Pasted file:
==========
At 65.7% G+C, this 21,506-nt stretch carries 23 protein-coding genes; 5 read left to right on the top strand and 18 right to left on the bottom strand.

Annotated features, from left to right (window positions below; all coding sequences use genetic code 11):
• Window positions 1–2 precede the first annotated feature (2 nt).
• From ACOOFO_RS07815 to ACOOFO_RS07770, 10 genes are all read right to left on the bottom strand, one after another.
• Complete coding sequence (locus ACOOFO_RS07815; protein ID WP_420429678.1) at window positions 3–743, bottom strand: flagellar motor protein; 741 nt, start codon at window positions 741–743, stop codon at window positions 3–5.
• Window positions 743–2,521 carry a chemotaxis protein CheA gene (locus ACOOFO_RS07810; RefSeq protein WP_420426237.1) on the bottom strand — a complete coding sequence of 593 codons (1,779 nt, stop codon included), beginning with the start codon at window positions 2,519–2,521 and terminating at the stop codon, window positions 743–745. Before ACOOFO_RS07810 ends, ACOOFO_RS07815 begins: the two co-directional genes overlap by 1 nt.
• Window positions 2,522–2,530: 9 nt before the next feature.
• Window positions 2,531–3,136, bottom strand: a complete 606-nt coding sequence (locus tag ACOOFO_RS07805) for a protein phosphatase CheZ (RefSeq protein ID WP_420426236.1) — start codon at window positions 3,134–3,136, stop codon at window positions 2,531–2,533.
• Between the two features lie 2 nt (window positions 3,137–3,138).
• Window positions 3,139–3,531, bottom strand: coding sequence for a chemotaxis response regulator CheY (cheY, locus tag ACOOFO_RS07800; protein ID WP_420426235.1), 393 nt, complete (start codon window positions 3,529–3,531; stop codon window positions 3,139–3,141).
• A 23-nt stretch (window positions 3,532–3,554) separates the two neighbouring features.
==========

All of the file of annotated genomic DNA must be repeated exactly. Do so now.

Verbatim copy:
At 65.7% G+C, this 21,506-nt stretch carries 23 protein-coding genes; 5 read left to right on the top strand and 18 right to left on the bottom strand.

Annotated features, from left to right (window positions below; all coding sequences use genetic code 11):
• Window positions 1–2 precede the first annotated feature (2 nt).
• From ACOOFO_RS07815 to ACOOFO_RS07770, 10 genes are all read right to left on the bottom strand, one after another.
• Complete coding sequence (locus ACOOFO_RS07815; protein ID WP_420429678.1) at window positions 3–743, bottom strand: flagellar motor protein; 741 nt, start codon at window positions 741–743, stop codon at window positions 3–5.
• Window positions 743–2,521 carry a chemotaxis protein CheA gene (locus ACOOFO_RS07810; RefSeq protein WP_420426237.1) on the bottom strand — a complete coding sequence of 593 codons (1,779 nt, stop codon included), beginning with the start codon at window positions 2,519–2,521 and terminating at the stop codon, window positions 743–745. Before ACOOFO_RS07810 ends, ACOOFO_RS07815 begins: the two co-directional genes overlap by 1 nt.
• Window positions 2,522–2,530: 9 nt before the next feature.
• Window positions 2,531–3,136, bottom strand: a complete 606-nt coding sequence (locus tag ACOOFO_RS07805) for a protein phosphatase CheZ (RefSeq protein ID WP_420426236.1) — start codon at window positions 3,134–3,136, stop codon at window positions 2,531–2,533.
• Between the two features lie 2 nt (window positions 3,137–3,138).
• Window positions 3,139–3,531, bottom strand: coding sequence for a chemotaxis response regulator CheY (cheY, locus tag ACOOFO_RS07800; protein ID WP_420426235.1), 393 nt, complete (start codon window positions 3,529–3,531; stop codon window positions 3,139–3,141).
• A 23-nt stretch (window positions 3,532–3,554) separates the two neighbouring features.